1. Homage.

2. Fealty.

The institution occae in ca it is now turned

pite, and what

into money rents.

and an oath to bind the party to his by soccage in capite, the word socagium knight's service faith and loyalty:* that vow was signifying the plough; howbeit, in this alty which he called homage, the oath fealty. Ho- | latter time, the service of ploughing the mage is to be done kneeling, holding land is turned into money rent, and so his hands between the knees of the of harvest works, for that the kings do not keep lord, saying, in the French tongue, I their demesne in their own hands as they were become your man of life and limb, and wont to do; yet what lands were de antiquo domiof earthly honour. Fealty is to take an oath, upon nico coronæ, it well appeareth in the records of the & book, that he will be a faithful tenant to the Exchequer, called the Book of Doomsday. And king, and do his service, and pay his rents accord- the tenants by ancient demesne have many immuing to his tenure. nities and privileges at this day, that in ancient times were granted unto those tenants by the crown, the particulars whereof are too long to set down.

4. Institution

Was for recog

nizon of the king's bounty, to be paid by

every heir upon

the death of his

ancestor, which

is one year's profit of the lands called

The fourth institution was, that for recognizont of the king's bounty by heir succeeding his ancestor in every those knight's service lands, the king should have primer seisin of the lands, which is one year's profit of the lands, primer seisin. and until this be paid the king is to have possession of the land, and then to restore it to the heir; which continueth at this day in use, and is the very cause of suing livery, and that as well where the heir hath been in ward as otherwise.

Knight's ser

a tenure de per. sona Regis. Tenants by

were to pay re lief at the full age of every

heir, which was

one year's value

of than

held, ultra Re-

Grand ser
Petty serjeanty.


These beforementioned be the rights of the tenure called knight's service in capite, vice in capites which is as much to say, as tenure de persona regis, and capite being the grand serjeanty chiefest part of the person, it is called a tenure in capite, or in chief. And it is also to be noted, that as this tenure in capite by knight's service generally was a great safety to the crown, so also conqueror instituted other tenures in capite necessary to his estate; as, namely, he gave divers lands to be holden of him by some special service about his person, or by bearing some special office in his house, or in the field, which have knight's service and more in them, and these he called tenures by grand serjeanty. Also he provided, upon the first gift of lands, to have revenues by continual service of ploughing his land, repairing his houses, parks, pales, castles, and the like. And sometimes to a yearly provision of gloves, spurs, hawks, horses, hounds, and the like; which kind of reservations are called also tenures in chief, or in capite of the king, but they are not by knight's service, because they required no personal service, but such things as the tenants may hire another to do, or provide for his money. And this tenure is called a tenure

* Aid money to make the king's eldest son a knight, or to marry his eldest daughter, is likewise due to his majesty from every one of his tenants in knight's service, that hold by a whole fee, twenty shillings, and from every tenant in soccage if his land be worth twenty pounds per annum, twenty shil

lings, vide N. 3. fol. 82.

Escuage was likewise due unto the king from his tenant by knight's service; when his majesty made a voyage royal to war against another nation, those of his tenants that did not attend him there for forty days, with horse and furniture fit for service, were to be assessed in a certain sum by act of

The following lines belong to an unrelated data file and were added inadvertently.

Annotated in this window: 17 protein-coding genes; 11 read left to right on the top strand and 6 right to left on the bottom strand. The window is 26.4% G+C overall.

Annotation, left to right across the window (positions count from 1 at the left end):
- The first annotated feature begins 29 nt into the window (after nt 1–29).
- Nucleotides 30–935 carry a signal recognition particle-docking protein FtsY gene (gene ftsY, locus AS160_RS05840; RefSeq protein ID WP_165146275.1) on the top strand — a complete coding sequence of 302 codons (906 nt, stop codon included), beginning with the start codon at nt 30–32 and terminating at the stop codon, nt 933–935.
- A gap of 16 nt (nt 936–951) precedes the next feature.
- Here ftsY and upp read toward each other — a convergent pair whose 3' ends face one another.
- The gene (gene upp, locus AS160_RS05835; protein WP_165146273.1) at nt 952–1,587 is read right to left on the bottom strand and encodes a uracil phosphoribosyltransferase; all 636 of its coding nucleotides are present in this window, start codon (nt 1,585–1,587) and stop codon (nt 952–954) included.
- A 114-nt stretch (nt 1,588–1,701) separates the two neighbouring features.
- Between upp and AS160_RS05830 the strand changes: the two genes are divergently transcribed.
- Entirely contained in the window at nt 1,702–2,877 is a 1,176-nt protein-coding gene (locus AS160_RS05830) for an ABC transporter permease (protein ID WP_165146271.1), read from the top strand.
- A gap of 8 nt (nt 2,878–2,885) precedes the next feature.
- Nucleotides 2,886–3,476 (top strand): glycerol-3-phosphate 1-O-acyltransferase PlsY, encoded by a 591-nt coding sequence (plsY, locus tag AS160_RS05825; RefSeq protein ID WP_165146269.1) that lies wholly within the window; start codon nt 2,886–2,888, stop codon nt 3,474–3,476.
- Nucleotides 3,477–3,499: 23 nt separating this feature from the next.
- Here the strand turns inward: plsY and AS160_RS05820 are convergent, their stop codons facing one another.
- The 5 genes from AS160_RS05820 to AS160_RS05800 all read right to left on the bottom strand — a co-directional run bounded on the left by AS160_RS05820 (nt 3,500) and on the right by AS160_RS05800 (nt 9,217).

parliament, to be paid unto his majesty; which assessment is cailed escuage.

These tenures in capite, as well that by soccage as the others by knight's service, have this property, that the tenants cannot alien their lands without licence of the king; if he do, the king is to have a fine for the contempt, and may seize the land, and retain it until the fine be paid. And the reason is, because the king would have a liberty in the choice of his tenant, so Office of alienathat no man should presume to enter into those lands, and hold them (for which the king was to have those special services done him) without the king's leave. This license and fine, as it is now digested, is easy and of course.


A license of third part of one

alienation is the year's value of

the land moderately rated.

Aid a sum of money rateably

levied according to the proportion of the lands.

There is an office called the office of alienation, where any man may have a license at a reasonable rate, that is, at the third part of one year's value of the land moderately rated. A tenant in cap. by knight's service or grand serjeanty, was restrained by ancient statute, that he should not give nor alien away more of his lands, than that with the rest he might be able to do the service due to the king; and this is now out of use.

night's service eldest son knight, or to

make the king's

And to this tenure by knight's ser- Every tenant by vice in chief was incident, that the king should have a certain sum of money, called aid, due to be rateably levied amongst all those tenants proportion- daughter. ably to his lands, to make his eldest son a knignt, or to marry his eldest daughter.

marry his el'est

in capite

seisin, and not

And it is to be noted, that all those Tenants by socthat hold lands by the tenure of soc- care se aty cage in capite (although not by and pay primer knight's service) cannot alien without to be in ward license; and they are to sue livery, and pay primer seisin, but not to be in body or land.

for body or land.

ward for

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Knight's ser.

served to com

mon persons.

Relief is five pound to be paid by every tenant by knight's service

his entrance re

every knight's


Court Baron,